In cases in which the concentration associated with an excess lifetime cancer risk of 10-5 is not feasible as a result of inadequate analytical or treatment technology, a provisional guideline value is recommended at a practicable level and the estimated associated excess lifetime cancer risk presented.

 

It should be emphasized that the guideline values for carcinogenic substances have been computed from hypothetical mathematical models that cannot be verified experimentally and that the values should be interpreted differently from TDI-based values because of the lack of precision of the models. At best, these values must be regarded as rough estimates of cancer risk. However, the models used are conservative and probably err on the side of caution. Moderate short-term exposure to levels exceeding the guideline value for carcinogens does not significantly affect the risk.

 

c NAD — No adequate data to permit recommendation of a health-based guideline value.

 

d ATO — Concentrations of the substance at or below the health-based guideline value may affect the appearance, taste, or odor of the water.

 

F04b: POLLUTANTS FOUND IN WATER -

 

Table 2. Chemicals of health significance in drinking-water.

 

2C. Pesticides
Guideline value (µg/litre) Remarks
alachlor 20b For excess risk of 10-5
aldicarb 10
aldrin/dieldrin 0.03
atrazine 2
bentazone 300
carbofuran 7
chlordane 0.2
chlorotoluron 30
cyanazine 0.6
DDT 2
1,2-dibromo-3-chloropropane 1b For excess risk of 10-5
1,2-dibromoethane 0.4–15b (P) For excess risk of 10-5
2,4-dichlorophenoxyacetic acid (2,4-D) 30
1,2-dichloropropane (1,2-DCP) 40 (P)
1,3-dichloropropane NAD
1,3-dichloropropene 20b For excess risk of 10-5
diquat 10 (P)
heptachlor and heptachlor epoxide 0.03
hexachlorobenzene 1b For excess risk of 10-5
isoproturon 9
lindane 2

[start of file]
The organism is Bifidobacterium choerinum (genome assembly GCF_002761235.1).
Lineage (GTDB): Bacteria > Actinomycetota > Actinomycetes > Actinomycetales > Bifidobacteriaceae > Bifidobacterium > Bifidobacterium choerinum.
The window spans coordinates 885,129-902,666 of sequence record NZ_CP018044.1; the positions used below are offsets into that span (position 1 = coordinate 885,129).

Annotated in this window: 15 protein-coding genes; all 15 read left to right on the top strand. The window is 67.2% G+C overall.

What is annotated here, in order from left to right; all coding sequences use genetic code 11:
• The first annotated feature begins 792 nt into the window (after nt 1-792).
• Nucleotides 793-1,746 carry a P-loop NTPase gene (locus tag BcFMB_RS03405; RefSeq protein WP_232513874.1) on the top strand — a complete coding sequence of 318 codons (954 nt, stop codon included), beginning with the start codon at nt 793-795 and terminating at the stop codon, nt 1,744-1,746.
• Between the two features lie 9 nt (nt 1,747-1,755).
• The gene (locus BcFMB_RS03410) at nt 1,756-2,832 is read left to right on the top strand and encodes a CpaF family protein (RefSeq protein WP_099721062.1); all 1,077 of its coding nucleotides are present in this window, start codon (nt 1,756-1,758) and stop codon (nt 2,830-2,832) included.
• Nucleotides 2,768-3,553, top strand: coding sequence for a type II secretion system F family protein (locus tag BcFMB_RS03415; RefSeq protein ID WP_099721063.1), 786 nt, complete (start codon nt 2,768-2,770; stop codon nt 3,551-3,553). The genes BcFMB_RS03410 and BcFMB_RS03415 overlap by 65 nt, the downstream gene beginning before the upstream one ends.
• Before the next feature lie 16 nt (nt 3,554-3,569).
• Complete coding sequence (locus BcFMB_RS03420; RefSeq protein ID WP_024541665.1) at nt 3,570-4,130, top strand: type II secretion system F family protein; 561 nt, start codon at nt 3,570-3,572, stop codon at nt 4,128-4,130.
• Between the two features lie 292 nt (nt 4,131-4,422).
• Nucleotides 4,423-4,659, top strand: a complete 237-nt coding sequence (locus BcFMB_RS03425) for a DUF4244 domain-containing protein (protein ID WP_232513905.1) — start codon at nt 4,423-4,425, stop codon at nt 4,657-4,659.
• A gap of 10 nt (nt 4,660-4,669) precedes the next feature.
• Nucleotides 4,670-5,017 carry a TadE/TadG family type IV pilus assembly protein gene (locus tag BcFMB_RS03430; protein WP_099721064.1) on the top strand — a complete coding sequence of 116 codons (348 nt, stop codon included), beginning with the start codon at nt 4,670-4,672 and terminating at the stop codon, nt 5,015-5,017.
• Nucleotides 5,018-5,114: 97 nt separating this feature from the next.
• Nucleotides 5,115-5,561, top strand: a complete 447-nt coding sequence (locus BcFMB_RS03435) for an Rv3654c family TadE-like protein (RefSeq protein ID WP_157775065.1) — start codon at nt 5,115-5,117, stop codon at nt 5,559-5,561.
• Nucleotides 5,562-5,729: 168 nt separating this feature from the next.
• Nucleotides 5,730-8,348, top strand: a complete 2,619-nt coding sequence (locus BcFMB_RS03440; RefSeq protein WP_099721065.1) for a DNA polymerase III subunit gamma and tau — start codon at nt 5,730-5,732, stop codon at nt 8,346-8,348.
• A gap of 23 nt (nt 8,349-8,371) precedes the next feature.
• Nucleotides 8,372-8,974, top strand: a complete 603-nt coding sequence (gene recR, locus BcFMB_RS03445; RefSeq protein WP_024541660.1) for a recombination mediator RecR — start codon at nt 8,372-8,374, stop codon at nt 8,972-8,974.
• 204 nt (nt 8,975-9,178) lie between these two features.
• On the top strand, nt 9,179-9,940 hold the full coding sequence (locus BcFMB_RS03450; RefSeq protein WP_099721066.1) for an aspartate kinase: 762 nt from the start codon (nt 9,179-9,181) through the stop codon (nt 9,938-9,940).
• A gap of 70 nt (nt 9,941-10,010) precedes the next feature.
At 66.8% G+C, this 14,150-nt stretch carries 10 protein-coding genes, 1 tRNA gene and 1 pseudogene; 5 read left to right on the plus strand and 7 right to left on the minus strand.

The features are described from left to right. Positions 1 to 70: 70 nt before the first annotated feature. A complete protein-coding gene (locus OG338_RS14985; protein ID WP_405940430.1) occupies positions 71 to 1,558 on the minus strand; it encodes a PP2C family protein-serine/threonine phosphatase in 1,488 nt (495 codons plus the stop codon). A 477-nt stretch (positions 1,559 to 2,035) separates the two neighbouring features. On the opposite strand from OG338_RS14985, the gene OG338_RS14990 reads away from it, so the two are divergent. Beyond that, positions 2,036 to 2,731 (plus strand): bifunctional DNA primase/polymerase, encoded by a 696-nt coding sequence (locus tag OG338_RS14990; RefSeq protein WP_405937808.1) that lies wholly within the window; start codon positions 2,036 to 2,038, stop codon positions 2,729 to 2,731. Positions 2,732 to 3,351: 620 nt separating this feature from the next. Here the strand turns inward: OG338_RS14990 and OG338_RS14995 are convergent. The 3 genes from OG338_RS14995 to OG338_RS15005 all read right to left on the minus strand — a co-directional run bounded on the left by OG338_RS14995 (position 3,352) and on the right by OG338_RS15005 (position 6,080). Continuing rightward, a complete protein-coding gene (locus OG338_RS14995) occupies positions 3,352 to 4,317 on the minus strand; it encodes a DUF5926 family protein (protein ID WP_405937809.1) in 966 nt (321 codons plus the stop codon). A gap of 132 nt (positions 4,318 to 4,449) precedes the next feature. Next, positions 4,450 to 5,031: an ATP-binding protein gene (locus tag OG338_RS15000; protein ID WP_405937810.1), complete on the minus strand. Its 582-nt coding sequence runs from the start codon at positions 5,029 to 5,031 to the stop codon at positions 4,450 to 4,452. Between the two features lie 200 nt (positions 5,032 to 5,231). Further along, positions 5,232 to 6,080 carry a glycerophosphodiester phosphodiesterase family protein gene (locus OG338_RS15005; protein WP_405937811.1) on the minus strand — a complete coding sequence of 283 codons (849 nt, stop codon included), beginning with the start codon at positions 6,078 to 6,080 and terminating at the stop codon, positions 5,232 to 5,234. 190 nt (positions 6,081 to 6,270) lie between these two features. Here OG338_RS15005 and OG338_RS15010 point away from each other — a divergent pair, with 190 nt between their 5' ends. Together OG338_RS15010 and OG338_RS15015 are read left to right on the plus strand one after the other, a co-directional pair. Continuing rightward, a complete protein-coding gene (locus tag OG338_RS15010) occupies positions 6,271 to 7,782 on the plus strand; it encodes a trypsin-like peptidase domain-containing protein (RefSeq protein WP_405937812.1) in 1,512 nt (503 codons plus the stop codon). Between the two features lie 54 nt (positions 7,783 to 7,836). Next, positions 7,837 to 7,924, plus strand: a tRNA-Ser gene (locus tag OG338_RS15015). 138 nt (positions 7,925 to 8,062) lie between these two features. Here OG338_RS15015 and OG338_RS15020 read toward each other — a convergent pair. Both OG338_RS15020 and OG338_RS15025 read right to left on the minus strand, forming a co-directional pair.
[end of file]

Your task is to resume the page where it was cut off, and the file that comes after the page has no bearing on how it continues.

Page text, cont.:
MCPA 2
methoxychlor 20
metolachlor 10
molinate 6
pendimethalin 20
pentachlorophenol 9b (P) For excess risk of 10-5
permethrin 20
propanil 20
pyridate 100
simazine 2
terbuthylazine (TBA) 7
trifluralin 20
Chlorophenoxy herbicides other than 2,4-D and MCPA
2,4-DB 90
dichlorprop 100
fenoprop 9
MCPB NAD
mecoprop 10
2,4,5-T 9

 

2D. Disinfectants and disinfectant by-products.
Disinfectants Guideline value (mg/litre) Remarks
monochloramine 3
di- and trichloramine NAD
chlorine 5 ATO. For effective disinfection there should be a residual concentration of free chlorine of =0.5 mg/litre after at least 30 minutes contact time at pH <8.0
chlorine dioxide A guideline value has not been established because of the rapid breakdown of chlorine dioxide and because the chlorite guideline value is adequately protective for potential toxicity from chlorine dioxide
iodine NAD
Disinfectant by-products Guideline value (µg/litre) Remarks
bromate 25b (P) For 7 × 10-5 excess risk
chlorate NAD
chlorite 200 (P)
Chlorophenols
2-chlorophenol NAD
2,4-dichlorophenol NAD
2,4,6-trichlorophenol 200b For excess risk of 10-5, ATO
formaldehyde 900
MX NAD
trihalomethanes The sum of the ratio of the concentration of each to its respective guideline value should not exceed 1
bromoform 100
dibromochloromethane 100
bromodichloromethane 60b For excess risk of 10-5
chloroform 200
Chlorinated acetic acids
monochloroacetic acid NAD
dichloroacetic acid 50 (P)
trichloroacetic acid 100 (P)
chloral hydrate (trichloroacetaldehyde) 10 (P)